A first job after successfully completing a PhD at Reading

Dr Catrin Mair Edwards

Post-doctoral Lecturing Fellow

SchoolofLiterature, Drama & Creative Writing

UniversityofEast Anglia



Starting my first job after completing my PhD was, as with the starting any new job, both exciting and scary. Throughout my PhD I had dreamed of the day when I would get my first lecturing post and of getting a fresh start at a different University. And yet, when the dream became reality I found myself feeling ambivalent about moving on from the Department atReading. I had been atReadingsince I was an undergraduate and I was keen to extend my wings and experience a new working environment. More than this, I was excited about taking the next step as an early career researcher and eager to make my way on the career ladder. But, in the background, I had that nagging doubt about leavingReadingbecause I had been so well supported and nurtured there and, within the Department I felt part of a group of researchers, both students and staff, who shared my research interests and my approach. In moving on to UEA I was moving into what was then the unknown.

Whilst I’ve always been confident about following my own research interests, I was worried about how my research would fit in with the work of my new colleagues. I found instantly that there were colleagues who shared my interests and I’ve always been encouraged to remain research active. I was given the opportunity to share my research with the School through giving a research seminar on the article I was writing at the time. Colleagues from across research areas in the School attended the seminar and offered questions and comments in response to my paper. This was not only indicative of an engaged and thoughtful School who are able to think across and between individual areas of expertise but it also taught me about the value of exchanging ideas with colleagues in widely different areas than my own. For example, colleagues working in translation have directed me towards productive avenues of thought in relation to the texts I work on, which is an area of literary studies I hadn’t explored previously. More importantly, though, it assured me of the collegial nature of the School I’m now part of and of academia more widely.  

Teaching this year has been an absolute joy! I’ve been given the opportunity to teach my research interests in Critical Theory and 19th and 20th Century literature and the students have been engaged and enthusiastic. Whilst I’d done a significant amount of teaching as a PhD student, I had only ever taught atReading. As such, I was a little apprehensive about teaching in a new institution and I found myself questioning whether teaching would somehow be different here: would the students have different expectations and engage with seminars in ways I hadn’t come across before? And what would a typical seminar at UEA look like in comparison withReading? As part of my contract here I’ve been taking the initial modules on the MA in Higher Education Practice, which gave me some insight into these questions. I’ve always, as I think all academics do, reflected on my teaching and tried to think of new ways to engage students and to improve my practice. The MA-HEP, which has included peer observation and feedback, and my participation in a Teaching Forum where colleagues share best practice, have introduced me to new methods and approaches to organising seminars. Looking back on my teaching this year and having tried out many of these new methods I can see both how important it is to remain abreast of new developments that can enrich the learning experience but I’m also convinced that adopting these new techniques has to fit with my style as a teacher. Moreover, I think that my students get the best learning experience when I work with my strengths. For example, I’ve always been focused on close reading in seminars but in my training I was encouraged to use new media and technology; whilst offering a PowerPoint presentation to class made me feel incredibly uncomfortable and unnatural and didn’t seem to encourage dialogue in class, I did find it helpful and productive to organise close reading exercises around the use of the electronic whiteboard, where students could annotate a text on screen together and we were really able to produce readings of texts together.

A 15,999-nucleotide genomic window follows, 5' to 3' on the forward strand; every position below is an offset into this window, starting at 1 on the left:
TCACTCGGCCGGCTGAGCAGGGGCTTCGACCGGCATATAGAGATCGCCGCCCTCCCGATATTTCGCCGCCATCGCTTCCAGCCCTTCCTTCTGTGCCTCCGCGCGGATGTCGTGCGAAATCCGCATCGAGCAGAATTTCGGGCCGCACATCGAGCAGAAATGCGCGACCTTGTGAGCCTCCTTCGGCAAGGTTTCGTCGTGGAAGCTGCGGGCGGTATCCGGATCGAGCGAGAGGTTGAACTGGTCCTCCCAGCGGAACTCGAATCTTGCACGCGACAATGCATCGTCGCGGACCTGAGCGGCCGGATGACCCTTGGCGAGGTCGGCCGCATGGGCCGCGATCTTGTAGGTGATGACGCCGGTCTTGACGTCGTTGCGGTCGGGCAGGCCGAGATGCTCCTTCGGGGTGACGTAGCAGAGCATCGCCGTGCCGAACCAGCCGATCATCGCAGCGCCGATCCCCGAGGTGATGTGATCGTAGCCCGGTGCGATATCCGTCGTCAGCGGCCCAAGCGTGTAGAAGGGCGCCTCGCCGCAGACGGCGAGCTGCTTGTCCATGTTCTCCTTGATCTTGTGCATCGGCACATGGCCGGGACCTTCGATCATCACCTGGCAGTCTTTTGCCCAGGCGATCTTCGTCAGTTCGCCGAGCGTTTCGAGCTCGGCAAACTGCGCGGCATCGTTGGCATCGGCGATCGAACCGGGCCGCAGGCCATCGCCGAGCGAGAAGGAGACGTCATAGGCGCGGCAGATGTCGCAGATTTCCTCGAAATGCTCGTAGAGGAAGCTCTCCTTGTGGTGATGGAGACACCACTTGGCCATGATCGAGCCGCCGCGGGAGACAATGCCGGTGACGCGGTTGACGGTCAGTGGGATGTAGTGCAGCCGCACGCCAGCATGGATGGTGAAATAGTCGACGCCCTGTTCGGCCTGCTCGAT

In addition to developing my teaching in seminars I’ve also had the opportunity to lecture for the first time this year. The first lecture I gave was in one of the largest lecture theatres on campus so I wasn’t eased in gently! However, I’d prepared and rehearsed so much that on the day, I was just eager to get on with it and, thankfully, everything went well. Of course, I know this overworking and over-preparing was a product of my anxiety and I’m now learning to structure my preparation time more effectively. As I gain confidence in lecturing, I’m now able to concentrate on developing my style as a lecturer to bring my approach in line with my style in seminars.

Moving to a new institution as a junior colleague was daunting at first but I’ve been nurtured and supported by colleagues at both UEA andReadingat every stage. I’ve learnt that, whilst all academics will carry the flag for their respective universities, academia is primarily concerned with exchanging knowledge and sharing thinking. As such, I now see moving to a new School as not necessarily leaving behind the old, but as extending the number of colleagues I have and as a chance to engage with new people and different thinking. I’m now looking forward to the next chapter in my career!

About Cindy

Associate Professor in the Department of English Literature at the University of Reading. Senior Fellow of the Higher Education Academy.
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